BIranian President Ebrahim Raisi left a country in turmoil as he departed Monday for New York, where he is attending the United Nations General Assembly. The death of 22-year-old Mahsa Amini, who died three days after being arrested by vice squads last Friday, has sparked angry but non-violent protests that have spread rapidly across the country.
Earlier waves of protests were violently put down by the Iranian leadership. She reacts differently to these protests. Before he left, Raisi called the family of the young woman who was killed and said, “Your daughter is my daughter too.” On Saturday, Mahsa Amini was buried in her hometown of Saqqez in Kordestan province with great sympathy.
On Tuesday last week, during a visit to Tehran, she was arrested by the vice squad and taken to a police station for allegedly not wearing her headscarf, the hejab, properly. Two hours later, the police took her to a hospital, where she succumbed to her injuries in intensive care.
That was the spark that spread into a nationwide conflagration. In large cities such as Tehran, Mashhad and Isfahan, but also in smaller ones, women and men are not only protesting against compulsory headscarves. Slogans like “Woman, life, freedom” are generally directed against the Islamic Republic, others like “Death to the dictator” against the revolutionary leader Ali Khamenei, others again against his son Modschtaba, who is considered a possible successor to his father.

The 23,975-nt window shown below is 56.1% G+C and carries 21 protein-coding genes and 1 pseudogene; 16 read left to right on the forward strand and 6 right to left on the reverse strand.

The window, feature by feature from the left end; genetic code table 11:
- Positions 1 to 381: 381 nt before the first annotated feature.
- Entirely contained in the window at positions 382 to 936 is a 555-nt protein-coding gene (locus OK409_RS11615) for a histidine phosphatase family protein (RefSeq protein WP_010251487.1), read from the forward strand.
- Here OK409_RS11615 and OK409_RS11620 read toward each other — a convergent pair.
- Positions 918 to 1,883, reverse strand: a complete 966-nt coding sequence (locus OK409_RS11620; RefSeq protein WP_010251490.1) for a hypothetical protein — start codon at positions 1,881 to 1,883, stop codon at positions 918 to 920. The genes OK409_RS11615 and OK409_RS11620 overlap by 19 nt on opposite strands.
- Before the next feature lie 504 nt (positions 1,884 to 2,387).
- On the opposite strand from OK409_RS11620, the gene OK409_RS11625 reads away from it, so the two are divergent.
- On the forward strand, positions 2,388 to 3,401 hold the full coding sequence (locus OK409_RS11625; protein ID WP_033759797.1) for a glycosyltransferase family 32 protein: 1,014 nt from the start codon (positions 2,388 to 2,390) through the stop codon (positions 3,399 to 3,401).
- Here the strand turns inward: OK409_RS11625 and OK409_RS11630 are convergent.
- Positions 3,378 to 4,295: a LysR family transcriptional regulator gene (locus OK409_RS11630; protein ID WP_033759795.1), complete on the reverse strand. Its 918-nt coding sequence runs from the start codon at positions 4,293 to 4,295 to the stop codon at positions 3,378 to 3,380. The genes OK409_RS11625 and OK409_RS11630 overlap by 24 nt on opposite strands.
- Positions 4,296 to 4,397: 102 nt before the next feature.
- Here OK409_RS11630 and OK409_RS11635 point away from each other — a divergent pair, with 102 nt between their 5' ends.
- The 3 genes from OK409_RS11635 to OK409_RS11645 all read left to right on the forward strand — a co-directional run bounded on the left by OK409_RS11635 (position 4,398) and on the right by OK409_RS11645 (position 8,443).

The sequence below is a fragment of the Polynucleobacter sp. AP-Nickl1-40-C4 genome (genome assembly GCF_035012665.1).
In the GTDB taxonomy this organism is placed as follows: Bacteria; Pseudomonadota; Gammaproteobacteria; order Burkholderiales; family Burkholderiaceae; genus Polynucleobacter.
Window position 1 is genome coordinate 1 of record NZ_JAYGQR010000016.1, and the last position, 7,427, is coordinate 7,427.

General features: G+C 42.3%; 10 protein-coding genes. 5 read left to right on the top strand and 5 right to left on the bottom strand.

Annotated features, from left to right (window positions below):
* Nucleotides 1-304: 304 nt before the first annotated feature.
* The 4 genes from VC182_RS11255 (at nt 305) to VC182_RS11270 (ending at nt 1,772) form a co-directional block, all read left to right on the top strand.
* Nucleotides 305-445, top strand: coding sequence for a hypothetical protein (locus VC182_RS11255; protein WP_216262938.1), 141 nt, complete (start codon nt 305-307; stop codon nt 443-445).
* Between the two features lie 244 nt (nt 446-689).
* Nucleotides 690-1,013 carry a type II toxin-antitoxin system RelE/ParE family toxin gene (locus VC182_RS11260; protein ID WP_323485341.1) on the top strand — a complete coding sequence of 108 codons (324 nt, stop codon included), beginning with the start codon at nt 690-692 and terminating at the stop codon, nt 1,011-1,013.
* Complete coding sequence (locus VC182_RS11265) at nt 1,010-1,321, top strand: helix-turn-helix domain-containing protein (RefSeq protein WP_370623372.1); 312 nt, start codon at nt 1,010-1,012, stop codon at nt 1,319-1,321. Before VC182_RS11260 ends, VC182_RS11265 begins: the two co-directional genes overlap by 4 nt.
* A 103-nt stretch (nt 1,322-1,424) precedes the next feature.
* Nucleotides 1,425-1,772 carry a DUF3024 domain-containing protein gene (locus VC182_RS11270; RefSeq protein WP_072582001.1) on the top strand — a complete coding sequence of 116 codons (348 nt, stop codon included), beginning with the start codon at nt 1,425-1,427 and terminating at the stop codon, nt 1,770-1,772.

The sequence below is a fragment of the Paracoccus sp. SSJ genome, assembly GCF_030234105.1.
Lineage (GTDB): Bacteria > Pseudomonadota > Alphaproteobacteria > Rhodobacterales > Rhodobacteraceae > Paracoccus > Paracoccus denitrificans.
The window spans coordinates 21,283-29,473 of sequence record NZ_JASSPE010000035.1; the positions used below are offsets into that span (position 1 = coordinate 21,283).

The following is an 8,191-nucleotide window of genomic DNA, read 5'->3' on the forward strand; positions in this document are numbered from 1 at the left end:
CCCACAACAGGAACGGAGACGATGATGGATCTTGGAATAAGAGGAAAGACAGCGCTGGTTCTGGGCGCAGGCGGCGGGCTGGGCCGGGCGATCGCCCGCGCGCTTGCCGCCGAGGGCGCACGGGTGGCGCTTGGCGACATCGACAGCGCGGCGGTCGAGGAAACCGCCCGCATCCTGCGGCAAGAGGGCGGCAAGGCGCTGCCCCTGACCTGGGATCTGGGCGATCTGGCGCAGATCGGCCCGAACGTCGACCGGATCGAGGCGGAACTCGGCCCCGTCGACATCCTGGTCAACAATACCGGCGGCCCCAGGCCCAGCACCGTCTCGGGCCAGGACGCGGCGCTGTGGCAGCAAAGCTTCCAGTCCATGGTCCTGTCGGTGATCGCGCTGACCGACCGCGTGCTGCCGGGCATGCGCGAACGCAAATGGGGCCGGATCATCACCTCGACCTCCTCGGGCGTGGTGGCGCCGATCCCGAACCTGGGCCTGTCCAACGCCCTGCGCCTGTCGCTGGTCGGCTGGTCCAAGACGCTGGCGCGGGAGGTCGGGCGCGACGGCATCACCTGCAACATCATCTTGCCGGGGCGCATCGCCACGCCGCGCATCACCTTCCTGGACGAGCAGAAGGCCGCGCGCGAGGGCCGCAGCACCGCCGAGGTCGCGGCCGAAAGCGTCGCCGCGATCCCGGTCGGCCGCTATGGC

At the rallies, men and women who have removed their headscarves face armed security forces. On the campus of Tehran University they even managed to push them back on Monday evening. Elsewhere, however, riot police used tear gas and shotguns, apparently killing several people. The protests lasted until the morning hours on Tuesday, and clashes broke out on the campus of the Technical University in eastern Tehran during the course of Tuesday.
The protesters’ anger also fueled the authorities’ initial attempt to cover up the cause of death. The original version was that Mahsa Amini died of heart failure without any outside influence. That all changed when the London-based Persian-language satellite broadcaster Iran International broadcast video footage from the Tehran hospital showing the young woman in intensive care, as well as X-rays of her skull injuries.
What was the cause of death?
At first it was said that the material had been sent to them by hackers. However, the version is also circulating that the doctors at the hospital leaked them to the TV station, which is popular in Iran. An unnamed doctor is also quoted as saying that he heard a police officer say when the woman was admitted that her head had been banged against a wall more than 10 times. Amjad Amini, the young woman’s father, said she was perfectly healthy.